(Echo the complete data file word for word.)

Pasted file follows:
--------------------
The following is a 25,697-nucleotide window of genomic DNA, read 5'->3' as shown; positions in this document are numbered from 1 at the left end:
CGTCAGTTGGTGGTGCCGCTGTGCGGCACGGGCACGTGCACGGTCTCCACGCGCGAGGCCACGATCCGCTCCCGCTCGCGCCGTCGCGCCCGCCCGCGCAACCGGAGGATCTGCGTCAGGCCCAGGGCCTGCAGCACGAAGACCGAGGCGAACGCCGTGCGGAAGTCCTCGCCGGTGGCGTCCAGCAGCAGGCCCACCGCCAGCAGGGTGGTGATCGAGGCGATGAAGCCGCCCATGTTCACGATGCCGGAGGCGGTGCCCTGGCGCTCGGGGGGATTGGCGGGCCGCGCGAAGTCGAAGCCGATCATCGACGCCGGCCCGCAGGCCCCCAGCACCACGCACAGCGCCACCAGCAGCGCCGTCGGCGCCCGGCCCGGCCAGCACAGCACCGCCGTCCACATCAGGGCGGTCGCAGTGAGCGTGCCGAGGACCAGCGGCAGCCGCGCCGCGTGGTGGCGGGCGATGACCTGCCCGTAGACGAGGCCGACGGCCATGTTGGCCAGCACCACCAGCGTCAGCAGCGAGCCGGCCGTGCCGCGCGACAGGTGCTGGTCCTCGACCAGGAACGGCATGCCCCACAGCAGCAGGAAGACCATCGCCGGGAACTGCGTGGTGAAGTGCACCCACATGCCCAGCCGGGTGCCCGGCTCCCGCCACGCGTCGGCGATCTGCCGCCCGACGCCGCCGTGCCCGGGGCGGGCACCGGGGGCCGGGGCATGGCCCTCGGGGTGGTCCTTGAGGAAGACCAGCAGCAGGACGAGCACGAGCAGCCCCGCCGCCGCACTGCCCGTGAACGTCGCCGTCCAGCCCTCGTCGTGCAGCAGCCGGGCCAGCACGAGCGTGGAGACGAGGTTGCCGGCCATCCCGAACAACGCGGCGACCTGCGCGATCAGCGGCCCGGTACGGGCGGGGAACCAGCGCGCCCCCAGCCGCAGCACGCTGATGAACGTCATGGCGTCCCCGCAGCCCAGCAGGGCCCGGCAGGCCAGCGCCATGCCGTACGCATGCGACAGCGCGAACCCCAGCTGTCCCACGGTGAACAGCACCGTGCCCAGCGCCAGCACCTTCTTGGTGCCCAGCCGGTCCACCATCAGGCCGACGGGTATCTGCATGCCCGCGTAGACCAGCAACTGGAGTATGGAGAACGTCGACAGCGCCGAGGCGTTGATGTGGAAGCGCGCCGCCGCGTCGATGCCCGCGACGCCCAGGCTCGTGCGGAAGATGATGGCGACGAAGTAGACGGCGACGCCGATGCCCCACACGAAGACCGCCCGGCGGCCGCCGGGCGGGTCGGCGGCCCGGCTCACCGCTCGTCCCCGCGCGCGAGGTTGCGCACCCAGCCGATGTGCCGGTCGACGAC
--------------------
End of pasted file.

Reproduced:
The following is a 25,697-nucleotide window of genomic DNA, read 5'->3' as shown; positions in this document are numbered from 1 at the left end:
CGTCAGTTGGTGGTGCCGCTGTGCGGCACGGGCACGTGCACGGTCTCCACGCGCGAGGCCACGATCCGCTCCCGCTCGCGCCGTCGCGCCCGCCCGCGCAACCGGAGGATCTGCGTCAGGCCCAGGGCCTGCAGCACGAAGACCGAGGCGAACGCCGTGCGGAAGTCCTCGCCGGTGGCGTCCAGCAGCAGGCCCACCGCCAGCAGGGTGGTGATCGAGGCGATGAAGCCGCCCATGTTCACGATGCCGGAGGCGGTGCCCTGGCGCTCGGGGGGATTGGCGGGCCGCGCGAAGTCGAAGCCGATCATCGACGCCGGCCCGCAGGCCCCCAGCACCACGCACAGCGCCACCAGCAGCGCCGTCGGCGCCCGGCCCGGCCAGCACAGCACCGCCGTCCACATCAGGGCGGTCGCAGTGAGCGTGCCGAGGACCAGCGGCAGCCGCGCCGCGTGGTGGCGGGCGATGACCTGCCCGTAGACGAGGCCGACGGCCATGTTGGCCAGCACCACCAGCGTCAGCAGCGAGCCGGCCGTGCCGCGCGACAGGTGCTGGTCCTCGACCAGGAACGGCATGCCCCACAGCAGCAGGAAGACCATCGCCGGGAACTGCGTGGTGAAGTGCACCCACATGCCCAGCCGGGTGCCCGGCTCCCGCCACGCGTCGGCGATCTGCCGCCCGACGCCGCCGTGCCCGGGGCGGGCACCGGGGGCCGGGGCATGGCCCTCGGGGTGGTCCTTGAGGAAGACCAGCAGCAGGACGAGCACGAGCAGCCCCGCCGCCGCACTGCCCGTGAACGTCGCCGTCCAGCCCTCGTCGTGCAGCAGCCGGGCCAGCACGAGCGTGGAGACGAGGTTGCCGGCCATCCCGAACAACGCGGCGACCTGCGCGATCAGCGGCCCGGTACGGGCGGGGAACCAGCGCGCCCCCAGCCGCAGCACGCTGATGAACGTCATGGCGTCCCCGCAGCCCAGCAGGGCCCGGCAGGCCAGCGCCATGCCGTACGCATGCGACAGCGCGAACCCCAGCTGTCCCACGGTGAACAGCACCGTGCCCAGCGCCAGCACCTTCTTGGTGCCCAGCCGGTCCACCATCAGGCCGACGGGTATCTGCATGCCCGCGTAGACCAGCAACTGGAGTATGGAGAACGTCGACAGCGCCGAGGCGTTGATGTGGAAGCGCGCCGCCGCGTCGATGCCCGCGACGCCCAGGCTCGTGCGGAAGATGATGGCGACGAAGTAGACGGCGACGCCGATGCCCCACACGAAGACCGCCCGGCGGCCGCCGGGCGGGTCGGCGGCCCGGCTCACCGCTCGTCCCCGCGCGCGAGGTTGCGCACCCAGCCGATGTGCCGGTCGACGAC